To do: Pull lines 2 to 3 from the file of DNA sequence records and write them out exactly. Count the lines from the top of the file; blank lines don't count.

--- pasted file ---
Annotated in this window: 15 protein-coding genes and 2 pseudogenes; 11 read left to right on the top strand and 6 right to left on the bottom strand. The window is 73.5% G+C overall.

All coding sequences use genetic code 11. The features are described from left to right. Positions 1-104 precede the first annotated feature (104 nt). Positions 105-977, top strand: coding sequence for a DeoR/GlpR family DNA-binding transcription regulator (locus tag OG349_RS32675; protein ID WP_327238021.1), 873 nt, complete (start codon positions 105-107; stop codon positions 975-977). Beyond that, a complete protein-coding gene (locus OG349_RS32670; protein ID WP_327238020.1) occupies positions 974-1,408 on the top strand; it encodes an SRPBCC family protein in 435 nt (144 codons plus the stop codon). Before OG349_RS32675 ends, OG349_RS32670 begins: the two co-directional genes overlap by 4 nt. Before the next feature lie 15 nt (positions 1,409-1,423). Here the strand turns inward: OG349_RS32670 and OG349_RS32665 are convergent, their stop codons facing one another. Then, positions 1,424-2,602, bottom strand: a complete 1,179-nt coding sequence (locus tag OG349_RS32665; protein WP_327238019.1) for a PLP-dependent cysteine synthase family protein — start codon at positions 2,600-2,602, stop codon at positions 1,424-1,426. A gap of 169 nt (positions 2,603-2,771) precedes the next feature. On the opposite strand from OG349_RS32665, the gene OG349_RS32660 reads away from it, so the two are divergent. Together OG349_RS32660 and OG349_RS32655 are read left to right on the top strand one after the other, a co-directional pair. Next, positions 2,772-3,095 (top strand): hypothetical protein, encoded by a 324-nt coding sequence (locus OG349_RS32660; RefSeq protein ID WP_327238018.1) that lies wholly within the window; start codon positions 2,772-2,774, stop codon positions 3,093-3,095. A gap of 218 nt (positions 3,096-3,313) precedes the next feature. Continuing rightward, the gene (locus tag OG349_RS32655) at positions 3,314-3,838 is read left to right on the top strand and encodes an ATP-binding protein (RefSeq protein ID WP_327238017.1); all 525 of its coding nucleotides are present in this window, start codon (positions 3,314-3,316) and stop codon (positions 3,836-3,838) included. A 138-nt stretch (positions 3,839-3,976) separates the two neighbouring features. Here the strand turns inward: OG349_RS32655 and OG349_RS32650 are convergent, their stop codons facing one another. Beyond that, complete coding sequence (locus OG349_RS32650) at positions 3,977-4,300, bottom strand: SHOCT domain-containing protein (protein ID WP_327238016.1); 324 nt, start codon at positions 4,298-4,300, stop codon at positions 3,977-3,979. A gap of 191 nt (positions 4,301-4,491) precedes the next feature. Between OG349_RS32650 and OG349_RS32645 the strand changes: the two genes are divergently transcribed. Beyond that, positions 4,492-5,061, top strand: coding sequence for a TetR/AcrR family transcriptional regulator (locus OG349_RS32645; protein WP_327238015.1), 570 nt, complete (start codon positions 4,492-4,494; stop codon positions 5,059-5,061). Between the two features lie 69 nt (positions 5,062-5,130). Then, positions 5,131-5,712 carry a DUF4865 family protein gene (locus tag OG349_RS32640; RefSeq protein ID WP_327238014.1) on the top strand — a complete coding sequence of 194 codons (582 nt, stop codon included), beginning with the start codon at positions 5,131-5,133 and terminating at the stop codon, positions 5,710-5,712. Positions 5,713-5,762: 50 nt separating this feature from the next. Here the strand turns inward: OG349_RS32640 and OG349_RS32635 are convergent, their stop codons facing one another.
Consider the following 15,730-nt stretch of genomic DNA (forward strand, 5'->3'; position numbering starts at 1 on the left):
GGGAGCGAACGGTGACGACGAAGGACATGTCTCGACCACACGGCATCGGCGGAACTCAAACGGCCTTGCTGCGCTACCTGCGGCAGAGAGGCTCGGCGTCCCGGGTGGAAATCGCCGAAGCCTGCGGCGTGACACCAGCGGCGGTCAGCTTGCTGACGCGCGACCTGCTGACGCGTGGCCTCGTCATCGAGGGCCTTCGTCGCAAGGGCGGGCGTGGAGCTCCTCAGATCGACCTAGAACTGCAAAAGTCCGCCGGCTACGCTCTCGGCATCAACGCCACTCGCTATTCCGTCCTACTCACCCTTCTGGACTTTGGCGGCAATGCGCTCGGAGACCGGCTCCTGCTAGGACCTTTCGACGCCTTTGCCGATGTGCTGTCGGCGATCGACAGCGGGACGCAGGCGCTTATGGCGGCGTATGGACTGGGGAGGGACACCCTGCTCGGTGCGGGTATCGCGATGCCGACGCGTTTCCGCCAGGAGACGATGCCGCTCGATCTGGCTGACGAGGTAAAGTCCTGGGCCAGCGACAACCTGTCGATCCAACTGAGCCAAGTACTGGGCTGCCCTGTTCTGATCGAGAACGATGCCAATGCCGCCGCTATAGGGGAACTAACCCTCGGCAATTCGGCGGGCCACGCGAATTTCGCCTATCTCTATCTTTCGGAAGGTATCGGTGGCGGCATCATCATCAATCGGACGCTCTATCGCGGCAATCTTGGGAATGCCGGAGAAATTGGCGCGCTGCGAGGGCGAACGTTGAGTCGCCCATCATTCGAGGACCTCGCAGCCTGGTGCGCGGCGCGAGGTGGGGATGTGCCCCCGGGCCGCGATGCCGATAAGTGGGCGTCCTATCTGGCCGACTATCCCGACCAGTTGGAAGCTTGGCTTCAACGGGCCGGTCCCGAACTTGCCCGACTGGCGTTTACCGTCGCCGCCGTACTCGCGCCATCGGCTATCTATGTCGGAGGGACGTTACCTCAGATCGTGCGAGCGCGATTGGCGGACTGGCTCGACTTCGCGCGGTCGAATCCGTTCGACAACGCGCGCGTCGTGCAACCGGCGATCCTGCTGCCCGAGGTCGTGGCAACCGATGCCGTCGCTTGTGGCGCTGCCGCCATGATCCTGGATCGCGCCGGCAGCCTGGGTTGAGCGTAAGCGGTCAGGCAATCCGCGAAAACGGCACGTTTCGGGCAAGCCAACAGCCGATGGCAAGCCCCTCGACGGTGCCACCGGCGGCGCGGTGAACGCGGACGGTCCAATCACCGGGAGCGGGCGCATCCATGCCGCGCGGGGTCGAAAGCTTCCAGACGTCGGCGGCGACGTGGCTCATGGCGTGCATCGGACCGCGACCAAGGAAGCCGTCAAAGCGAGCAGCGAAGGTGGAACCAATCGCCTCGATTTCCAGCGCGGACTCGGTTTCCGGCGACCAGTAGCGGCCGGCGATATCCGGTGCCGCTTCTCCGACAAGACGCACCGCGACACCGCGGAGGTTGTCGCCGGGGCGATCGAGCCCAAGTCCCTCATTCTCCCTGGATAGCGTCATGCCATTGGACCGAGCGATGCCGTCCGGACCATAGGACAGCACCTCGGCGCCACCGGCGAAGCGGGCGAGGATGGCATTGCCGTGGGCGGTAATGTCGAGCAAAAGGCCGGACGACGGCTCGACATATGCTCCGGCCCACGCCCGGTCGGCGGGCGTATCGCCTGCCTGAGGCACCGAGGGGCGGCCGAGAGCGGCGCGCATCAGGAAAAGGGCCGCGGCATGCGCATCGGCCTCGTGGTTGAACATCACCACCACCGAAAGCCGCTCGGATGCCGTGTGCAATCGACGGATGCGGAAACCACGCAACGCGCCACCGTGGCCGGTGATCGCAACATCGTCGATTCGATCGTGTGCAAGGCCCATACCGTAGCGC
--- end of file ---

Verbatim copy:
All coding sequences use genetic code 11. The features are described from left to right. Positions 1-104 precede the first annotated feature (104 nt). Positions 105-977, top strand: coding sequence for a DeoR/GlpR family DNA-binding transcription regulator (locus tag OG349_RS32675; protein ID WP_327238021.1), 873 nt, complete (start codon positions 105-107; stop codon positions 975-977). Beyond that, a complete protein-coding gene (locus OG349_RS32670; protein ID WP_327238020.1) occupies positions 974-1,408 on the top strand; it encodes an SRPBCC family protein in 435 nt (144 codons plus the stop codon). Before OG349_RS32675 ends, OG349_RS32670 begins: the two co-directional genes overlap by 4 nt. Before the next feature lie 15 nt (positions 1,409-1,423). Here the strand turns inward: OG349_RS32670 and OG349_RS32665 are convergent, their stop codons facing one another. Then, positions 1,424-2,602, bottom strand: a complete 1,179-nt coding sequence (locus tag OG349_RS32665; protein WP_327238019.1) for a PLP-dependent cysteine synthase family protein — start codon at positions 2,600-2,602, stop codon at positions 1,424-1,426. A gap of 169 nt (positions 2,603-2,771) precedes the next feature. On the opposite strand from OG349_RS32665, the gene OG349_RS32660 reads away from it, so the two are divergent. Together OG349_RS32660 and OG349_RS32655 are read left to right on the top strand one after the other, a co-directional pair. Next, positions 2,772-3,095 (top strand): hypothetical protein, encoded by a 324-nt coding sequence (locus OG349_RS32660; RefSeq protein ID WP_327238018.1) that lies wholly within the window; start codon positions 2,772-2,774, stop codon positions 3,093-3,095. A gap of 218 nt (positions 3,096-3,313) precedes the next feature. Continuing rightward, the gene (locus tag OG349_RS32655) at positions 3,314-3,838 is read left to right on the top strand and encodes an ATP-binding protein (RefSeq protein ID WP_327238017.1); all 525 of its coding nucleotides are present in this window, start codon (positions 3,314-3,316) and stop codon (positions 3,836-3,838) included. A 138-nt stretch (positions 3,839-3,976) separates the two neighbouring features. Here the strand turns inward: OG349_RS32655 and OG349_RS32650 are convergent, their stop codons facing one another. Beyond that, complete coding sequence (locus OG349_RS32650) at positions 3,977-4,300, bottom strand: SHOCT domain-containing protein (protein ID WP_327238016.1); 324 nt, start codon at positions 4,298-4,300, stop codon at positions 3,977-3,979. A gap of 191 nt (positions 4,301-4,491) precedes the next feature. Between OG349_RS32650 and OG349_RS32645 the strand changes: the two genes are divergently transcribed. Beyond that, positions 4,492-5,061, top strand: coding sequence for a TetR/AcrR family transcriptional regulator (locus OG349_RS32645; protein WP_327238015.1), 570 nt, complete (start codon positions 4,492-4,494; stop codon positions 5,059-5,061). Between the two features lie 69 nt (positions 5,062-5,130). Then, positions 5,131-5,712 carry a DUF4865 family protein gene (locus tag OG349_RS32640; RefSeq protein ID WP_327238014.1) on the top strand — a complete coding sequence of 194 codons (582 nt, stop codon included), beginning with the start codon at positions 5,131-5,133 and terminating at the stop codon, positions 5,710-5,712. Positions 5,713-5,762: 50 nt separating this feature from the next. Here the strand turns inward: OG349_RS32640 and OG349_RS32635 are convergent, their stop codons facing one another.
Consider the following 15,730-nt stretch of genomic DNA (forward strand, 5'->3'; position numbering starts at 1 on the left):